How important is indoor air humidity?

Indoor climate is comfortable when humidity and temperature are perceived by people as being pleasant. In modern houses, this is ensured by the ventilation of living space and in large buildings by ventilation systems, known as HVAC systems. Unfortunately, air conditioning too often ignores humidity and its influence on the indoor climate and level of comfort – often with serious health consequences. The situation is different in trade and industry.

If the product quality or manufacturing processes are crucially dependent on the indoor air humidity, the supply air is constantly monitored with sensors or humidity measuring devices. If the indoor air humidity is not right, it is adjusted via the ventilation system or a decentralised humidification solution. The same applies to the storage of moisture-sensitive goods, or to valuables and cultural artefacts in museums, archives and even vintage car garages. After all, production downtimes, mould, spores, cracks in old paintings or rusted classic cars mean financial losses.

Recommended indoor air humidity

The right air humidity plays at least as important a role in a good indoor climate as the right temperature. In fact, this applies all year round in the home, in offices or warehouses, in production facilities or in trade. Consequently, the ideal temperature range for comfort air conditioning is between 20 and 27 °C.
At the same time, the relative humidity of the indoor air should be between 30 and 65%.

By way of explanation: “Relative humidity” means the ratio of the actual water vapour content in the air to the maximum amount of vapour that can be absorbed at a given air temperature. For people, 40% is considered to be the minimum value. Relative humidity in rooms is perceived as particularly pleasant at 55%.

Room temperature & relative humidity go hand-in-hand

The connection between temperature and relative humidity is established by the so-called “humidex”. This index provides information about the temperature “felt” by people. For example:
At a room temperature of 26 °C and a relative humidity of 70%, people actually feel a temperature of 33 °C and find it very humid. However, if the relative humidity measured with a hygrometer or the new testo 400 universal IAQ instrument is only 40% at exactly the same
temperature, then the room feels like 28 °C.
That is almost comfortable. The perceived difference in this example is 5 °C. This is why the room temperature should not be cooled down unnecessarily in summer with an air conditioner or an HVAC unit if the indoor air humidity is not taken into account at the same time. This will just waste energy unnecessarily and not increase comfort levels. Incidentally, air conditioning experts agree that people indoors do not actually feel any temperatures at all. It is the combination of these temperatures with the indoor air humidity that they feel. Experts refer to this as the perceived enthalpy.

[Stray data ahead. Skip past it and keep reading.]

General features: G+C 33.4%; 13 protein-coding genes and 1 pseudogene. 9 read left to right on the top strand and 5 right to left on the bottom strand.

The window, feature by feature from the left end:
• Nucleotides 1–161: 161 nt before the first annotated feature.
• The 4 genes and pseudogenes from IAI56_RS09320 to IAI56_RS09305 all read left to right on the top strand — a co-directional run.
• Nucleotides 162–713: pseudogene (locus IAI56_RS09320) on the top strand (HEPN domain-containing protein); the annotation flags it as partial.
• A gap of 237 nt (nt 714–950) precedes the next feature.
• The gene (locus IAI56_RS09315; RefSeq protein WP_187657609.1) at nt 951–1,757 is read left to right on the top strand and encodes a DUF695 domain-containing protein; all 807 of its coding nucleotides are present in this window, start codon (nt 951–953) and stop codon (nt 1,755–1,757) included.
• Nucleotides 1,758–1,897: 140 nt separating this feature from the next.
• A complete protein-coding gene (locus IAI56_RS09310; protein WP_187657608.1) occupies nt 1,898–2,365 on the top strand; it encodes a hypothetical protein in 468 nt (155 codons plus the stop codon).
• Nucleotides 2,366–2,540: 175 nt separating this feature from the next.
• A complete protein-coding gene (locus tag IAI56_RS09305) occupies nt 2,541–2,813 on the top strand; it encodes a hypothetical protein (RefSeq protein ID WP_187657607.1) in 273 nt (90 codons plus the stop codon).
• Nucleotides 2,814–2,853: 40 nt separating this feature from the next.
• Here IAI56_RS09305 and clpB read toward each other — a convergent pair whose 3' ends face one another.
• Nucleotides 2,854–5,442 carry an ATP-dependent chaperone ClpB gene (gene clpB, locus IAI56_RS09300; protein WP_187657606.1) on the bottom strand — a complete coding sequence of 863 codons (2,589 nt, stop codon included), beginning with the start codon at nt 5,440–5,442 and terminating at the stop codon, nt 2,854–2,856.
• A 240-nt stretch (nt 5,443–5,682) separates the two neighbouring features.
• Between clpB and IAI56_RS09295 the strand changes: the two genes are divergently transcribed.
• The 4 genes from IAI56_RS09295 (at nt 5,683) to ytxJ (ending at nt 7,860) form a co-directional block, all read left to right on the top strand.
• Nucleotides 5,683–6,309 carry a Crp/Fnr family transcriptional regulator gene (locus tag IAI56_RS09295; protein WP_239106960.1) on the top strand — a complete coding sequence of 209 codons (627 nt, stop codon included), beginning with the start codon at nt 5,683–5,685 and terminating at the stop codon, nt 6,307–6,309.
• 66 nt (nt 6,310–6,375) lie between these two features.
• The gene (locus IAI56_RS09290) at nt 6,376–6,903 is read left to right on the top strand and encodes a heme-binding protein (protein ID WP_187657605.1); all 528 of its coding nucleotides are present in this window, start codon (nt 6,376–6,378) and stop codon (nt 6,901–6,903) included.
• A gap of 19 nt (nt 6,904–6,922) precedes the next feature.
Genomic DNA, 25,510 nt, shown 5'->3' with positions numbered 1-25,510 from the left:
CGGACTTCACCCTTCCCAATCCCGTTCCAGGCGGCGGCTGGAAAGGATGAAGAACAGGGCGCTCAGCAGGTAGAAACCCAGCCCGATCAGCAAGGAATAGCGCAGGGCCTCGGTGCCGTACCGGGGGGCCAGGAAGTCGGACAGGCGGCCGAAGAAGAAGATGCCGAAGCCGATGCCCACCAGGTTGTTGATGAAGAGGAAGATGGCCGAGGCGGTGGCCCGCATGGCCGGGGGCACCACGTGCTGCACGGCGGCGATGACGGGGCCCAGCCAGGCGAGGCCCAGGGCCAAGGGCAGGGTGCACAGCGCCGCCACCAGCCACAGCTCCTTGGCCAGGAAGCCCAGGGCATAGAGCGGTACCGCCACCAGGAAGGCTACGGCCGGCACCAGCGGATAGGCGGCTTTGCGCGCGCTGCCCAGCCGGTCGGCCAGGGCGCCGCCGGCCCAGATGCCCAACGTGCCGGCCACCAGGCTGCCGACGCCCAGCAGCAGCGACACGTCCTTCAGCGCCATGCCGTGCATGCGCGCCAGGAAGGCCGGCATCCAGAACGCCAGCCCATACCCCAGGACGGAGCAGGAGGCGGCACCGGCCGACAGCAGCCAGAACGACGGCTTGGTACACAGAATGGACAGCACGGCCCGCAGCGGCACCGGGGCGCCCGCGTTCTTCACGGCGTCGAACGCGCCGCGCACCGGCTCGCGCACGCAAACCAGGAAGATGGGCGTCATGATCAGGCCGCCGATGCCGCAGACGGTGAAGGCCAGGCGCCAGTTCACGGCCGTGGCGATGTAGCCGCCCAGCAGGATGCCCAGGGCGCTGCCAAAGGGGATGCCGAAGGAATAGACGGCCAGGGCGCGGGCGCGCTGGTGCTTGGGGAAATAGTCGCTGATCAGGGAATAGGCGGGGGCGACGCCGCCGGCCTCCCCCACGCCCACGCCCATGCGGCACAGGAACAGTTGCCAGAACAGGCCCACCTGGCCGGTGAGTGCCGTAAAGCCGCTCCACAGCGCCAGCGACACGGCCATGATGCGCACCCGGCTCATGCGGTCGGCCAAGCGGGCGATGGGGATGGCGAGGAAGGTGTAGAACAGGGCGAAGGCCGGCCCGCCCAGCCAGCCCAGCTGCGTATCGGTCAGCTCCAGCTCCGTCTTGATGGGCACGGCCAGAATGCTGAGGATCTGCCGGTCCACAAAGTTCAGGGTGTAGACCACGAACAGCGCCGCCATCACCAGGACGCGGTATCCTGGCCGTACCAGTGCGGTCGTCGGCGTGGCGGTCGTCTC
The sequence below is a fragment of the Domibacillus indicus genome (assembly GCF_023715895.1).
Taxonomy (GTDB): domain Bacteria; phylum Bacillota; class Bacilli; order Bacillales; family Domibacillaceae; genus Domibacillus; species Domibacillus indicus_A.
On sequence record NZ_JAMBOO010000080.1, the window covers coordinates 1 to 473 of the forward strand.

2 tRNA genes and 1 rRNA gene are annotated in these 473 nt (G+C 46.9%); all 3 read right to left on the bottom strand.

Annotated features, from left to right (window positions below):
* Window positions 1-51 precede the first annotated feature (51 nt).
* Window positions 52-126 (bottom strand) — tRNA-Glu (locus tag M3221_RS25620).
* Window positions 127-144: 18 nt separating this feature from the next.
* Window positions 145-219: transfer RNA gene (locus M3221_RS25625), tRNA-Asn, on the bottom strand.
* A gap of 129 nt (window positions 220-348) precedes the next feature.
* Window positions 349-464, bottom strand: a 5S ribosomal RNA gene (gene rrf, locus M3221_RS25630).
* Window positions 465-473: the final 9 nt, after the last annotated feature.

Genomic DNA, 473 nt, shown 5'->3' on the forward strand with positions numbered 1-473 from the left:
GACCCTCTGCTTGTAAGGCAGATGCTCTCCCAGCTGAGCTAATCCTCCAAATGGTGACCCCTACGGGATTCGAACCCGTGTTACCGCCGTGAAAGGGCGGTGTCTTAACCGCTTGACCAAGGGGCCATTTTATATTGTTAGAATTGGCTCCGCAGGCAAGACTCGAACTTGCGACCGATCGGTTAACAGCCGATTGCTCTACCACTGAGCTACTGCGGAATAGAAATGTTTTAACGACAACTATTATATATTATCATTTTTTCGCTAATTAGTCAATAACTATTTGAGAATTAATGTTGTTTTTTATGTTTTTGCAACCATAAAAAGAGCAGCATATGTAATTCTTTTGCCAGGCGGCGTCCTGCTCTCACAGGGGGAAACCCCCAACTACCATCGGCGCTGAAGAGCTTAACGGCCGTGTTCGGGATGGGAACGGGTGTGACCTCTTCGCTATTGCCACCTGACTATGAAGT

How does indoor air humidity become “right”?

What is already taken for granted in the manufacture and storage of products is also to be expected for people and their health in the future: In addition to room temperature, the right indoor air humidity will take on greater significance. But how does indoor air humidity become “right”? The answer is simple.

Residential ventilation systems already offer integrated moisture recovery. Moreover, large HVAC systems
can extract moisture from the exhaust air and return it to the supply air. In winter, this means that dry air becomes more humid. In summer, a cooling effect is produced by evaporating return moisture in the supply air flow. This type of solution is energy-efficient but must always be operated in a hygienically clean manner. If this moisture recovery is not sufficient, there are various options for humidifying the
air, as shown in Figure 3.

Regardless of whether the air is humidified adiabatically or with steam, energy is always invested in these cases – either electrically, or in the form of fossil fuels. This not only costs money, but also means additional CO₂ emissions. Therefore, if the available humidity is recovered first, then the additionally required air humidification systems are set correctly and on top of this, the relative humidity is cleverly combined with the room temperature. This not only creates a comfortable indoor climate, but also saves energy and money. For these reasons, it is definitely worth addressing the issue of indoor air humidity during the planning stage, and more intensively than has been the case to date.

Measurement of indoor air quality and comfort levels made easy with Testo IAQ measuring instruments.